Fig. 3 – Google’s breakdown of mobile users (as adapted from Timo Elliott’s great blog post)

1. Repetitive now – The user who checks the same piece of information over and over again (e.g. the weather forecast)

2. Urgent now – A request to find something specific fast (e.g. directions to the airport now)

3. Bored now – Users who have time on their hands (e.g. on their commute)

Fig. 4 – ESPN’s mobile web experience, a good example of “content over navigation”

ESPN mobile experience

Fig. 5 – Quora’s mobile web login screen where the main actions are quite small and are placed closely together


Related links for further learning:


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Book review: “Microinteractions: Designing with Details”

Interaction designer and author Dan Saffer recently published a book called “Microinteractions: Designing with Details”. As the title clearly suggests, this book is very much about those small interactions which make up a product or a feature. In fact, Saffer’s book is very much inspired by a quote from the famous American designer Charles Eames who believed that “The details are not the details. They make the design.”

“Microinteractions” is a very practical book in which the principles behind designing effective microinteractions are well explained and illustrated. These are the main things I learned from reading “Microinteractions”:

  1. Doing a single thing (and doing it well) – Saffer defines a microinteraction as “a contained product moment that revolves around a single use case.” It’s about creating functionality that does one thing (and does it well), and microinteractions are typically not meant to be standalone features. Examples of microinteractions are accomplishing a simple task, adjusting a setting or connecting devices together. Saffer stresses the need for microinteractions to be simple and effortless.
  2. The different parts that make up a microinteraction – In “Microinteractions” Saffer breaks down the different parts that form an microinteraction: (1) the trigger which initiates the microinteraction (an example is the iPhone “eject” button in iTunes, see Fig. 1) (2) the rules which determine how it functions (3) the feedback that the rules generate (an example is YouTube’s favicon which changes dependent on the status of the video being played, see Fig. 2) and (4) the loops and modes that make up the meta-rules of a microinteraction.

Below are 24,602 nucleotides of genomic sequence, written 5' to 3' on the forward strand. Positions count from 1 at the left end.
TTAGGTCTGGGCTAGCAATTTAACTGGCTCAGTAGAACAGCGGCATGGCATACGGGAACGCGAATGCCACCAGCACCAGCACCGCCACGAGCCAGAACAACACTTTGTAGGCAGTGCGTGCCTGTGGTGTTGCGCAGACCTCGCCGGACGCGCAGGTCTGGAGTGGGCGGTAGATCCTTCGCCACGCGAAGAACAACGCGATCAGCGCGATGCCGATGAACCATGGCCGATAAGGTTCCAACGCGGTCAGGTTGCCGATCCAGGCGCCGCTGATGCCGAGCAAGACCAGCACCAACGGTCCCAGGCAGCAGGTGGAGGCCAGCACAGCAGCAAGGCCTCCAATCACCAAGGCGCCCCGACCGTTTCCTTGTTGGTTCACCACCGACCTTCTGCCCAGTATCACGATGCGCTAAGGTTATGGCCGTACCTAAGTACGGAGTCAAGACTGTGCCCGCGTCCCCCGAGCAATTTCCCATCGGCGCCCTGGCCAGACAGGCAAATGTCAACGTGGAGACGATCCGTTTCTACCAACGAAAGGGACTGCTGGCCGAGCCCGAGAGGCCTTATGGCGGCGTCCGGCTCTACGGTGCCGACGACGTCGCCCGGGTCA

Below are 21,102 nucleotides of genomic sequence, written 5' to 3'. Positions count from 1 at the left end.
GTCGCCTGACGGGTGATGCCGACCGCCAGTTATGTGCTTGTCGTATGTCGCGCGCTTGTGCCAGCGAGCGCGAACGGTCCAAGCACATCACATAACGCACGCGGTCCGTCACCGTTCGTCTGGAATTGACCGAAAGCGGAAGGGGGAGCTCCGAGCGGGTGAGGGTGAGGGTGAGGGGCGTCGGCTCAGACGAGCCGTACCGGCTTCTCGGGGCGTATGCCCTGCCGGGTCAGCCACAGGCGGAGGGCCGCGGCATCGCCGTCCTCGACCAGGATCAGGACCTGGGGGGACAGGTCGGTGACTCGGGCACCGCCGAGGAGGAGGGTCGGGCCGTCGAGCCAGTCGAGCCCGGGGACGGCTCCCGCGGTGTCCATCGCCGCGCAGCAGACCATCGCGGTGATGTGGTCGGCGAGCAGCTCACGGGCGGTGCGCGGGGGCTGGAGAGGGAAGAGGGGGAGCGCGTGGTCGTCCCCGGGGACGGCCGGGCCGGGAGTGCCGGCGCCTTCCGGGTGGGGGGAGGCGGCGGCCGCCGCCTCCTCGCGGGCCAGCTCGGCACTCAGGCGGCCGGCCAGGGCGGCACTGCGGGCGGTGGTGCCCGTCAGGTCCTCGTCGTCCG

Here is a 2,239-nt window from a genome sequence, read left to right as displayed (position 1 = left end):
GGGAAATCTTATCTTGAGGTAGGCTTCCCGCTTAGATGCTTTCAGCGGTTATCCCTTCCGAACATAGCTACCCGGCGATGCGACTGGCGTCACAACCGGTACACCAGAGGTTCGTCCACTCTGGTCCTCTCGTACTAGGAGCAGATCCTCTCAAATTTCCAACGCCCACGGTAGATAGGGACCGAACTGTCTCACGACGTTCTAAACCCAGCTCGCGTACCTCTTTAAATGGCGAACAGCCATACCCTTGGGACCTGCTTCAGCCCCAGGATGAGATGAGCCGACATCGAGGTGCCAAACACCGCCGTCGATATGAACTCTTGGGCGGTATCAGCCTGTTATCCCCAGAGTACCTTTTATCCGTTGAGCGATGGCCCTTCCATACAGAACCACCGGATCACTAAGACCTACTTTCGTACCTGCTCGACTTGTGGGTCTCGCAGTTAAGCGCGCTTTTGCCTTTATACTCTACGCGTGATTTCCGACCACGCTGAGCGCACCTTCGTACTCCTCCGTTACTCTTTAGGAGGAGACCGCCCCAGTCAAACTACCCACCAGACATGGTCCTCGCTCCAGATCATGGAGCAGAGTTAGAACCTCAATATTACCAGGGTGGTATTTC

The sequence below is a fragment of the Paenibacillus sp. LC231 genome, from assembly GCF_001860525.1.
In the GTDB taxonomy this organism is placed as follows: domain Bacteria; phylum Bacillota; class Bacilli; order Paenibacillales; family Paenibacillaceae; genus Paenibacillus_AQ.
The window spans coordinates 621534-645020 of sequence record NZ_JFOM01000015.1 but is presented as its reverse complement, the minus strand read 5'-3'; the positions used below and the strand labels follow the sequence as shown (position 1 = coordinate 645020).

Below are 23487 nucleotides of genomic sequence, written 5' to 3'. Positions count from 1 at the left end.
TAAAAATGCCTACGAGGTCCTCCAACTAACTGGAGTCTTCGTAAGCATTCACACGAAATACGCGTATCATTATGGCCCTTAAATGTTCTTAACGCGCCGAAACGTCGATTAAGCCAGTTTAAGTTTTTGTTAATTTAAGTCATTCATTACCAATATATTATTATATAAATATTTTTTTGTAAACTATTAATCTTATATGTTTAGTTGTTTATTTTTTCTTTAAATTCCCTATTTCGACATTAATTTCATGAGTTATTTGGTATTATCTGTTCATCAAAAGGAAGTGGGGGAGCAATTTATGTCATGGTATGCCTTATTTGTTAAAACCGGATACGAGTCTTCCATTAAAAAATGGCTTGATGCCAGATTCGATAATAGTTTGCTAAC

3. Start with user need (and restrain yourself) – If anything, “Microinteractions” serves as a good reminder of the importance of starting your designs with an understanding of user need: what does the user want to accomplish? When do they want to do it? How often? This focus on user needs is one of the reasons why Saffer urges his readers to apply constraint when it comes to designing microinteractions. He states that designing microinteractions is all about “doing as much as possible with as little as possible.” I’ve included some examples of well designed microinteractions referenced in the book in Fig. 3 below.

Main learning point: “Microinteractions: Designing with Details” is an incredibly helpful and insightful book. Dan Saffer writes in a concise but practical way, making the reader think about user needs and how to translate this into microinteractions that help user accomplish their goals. The book is one of the best design books I’ve read in a while and I’d recommend it to anyone with in an interest in design or human interaction. Even if you don’t end up reading the book, at least have a look at the very helpful microinteraction framework that Dan Saffer has developed (see Fig. 4 below)!

Fig. 1 – The iPhone “eject” button in iTunes (from:

iPhone eject button

Fig. 2 – YouTube’s favicon changes based on whether the video is buffering, playing or paused (from:

YouTube feedback loop

Fig. 3 – Good examples of well designed (and restrained) microinteractions

Gmail warning

Gmail warns the user when he starts chatting with a user outside his organisation (from:

Evernote microinteraction

The Evernote Web Clipper button will automatically convert to gray and will be disabled if the extension is already installed in the browser (from:


The “Follow” button changes to “Follow back” on Mixcloud if the user is already following you (from:

Fig. 4 – Microinteractions framework as included in “Microinteractions: Designing with Details” by Dan Saffer

microninteractions framework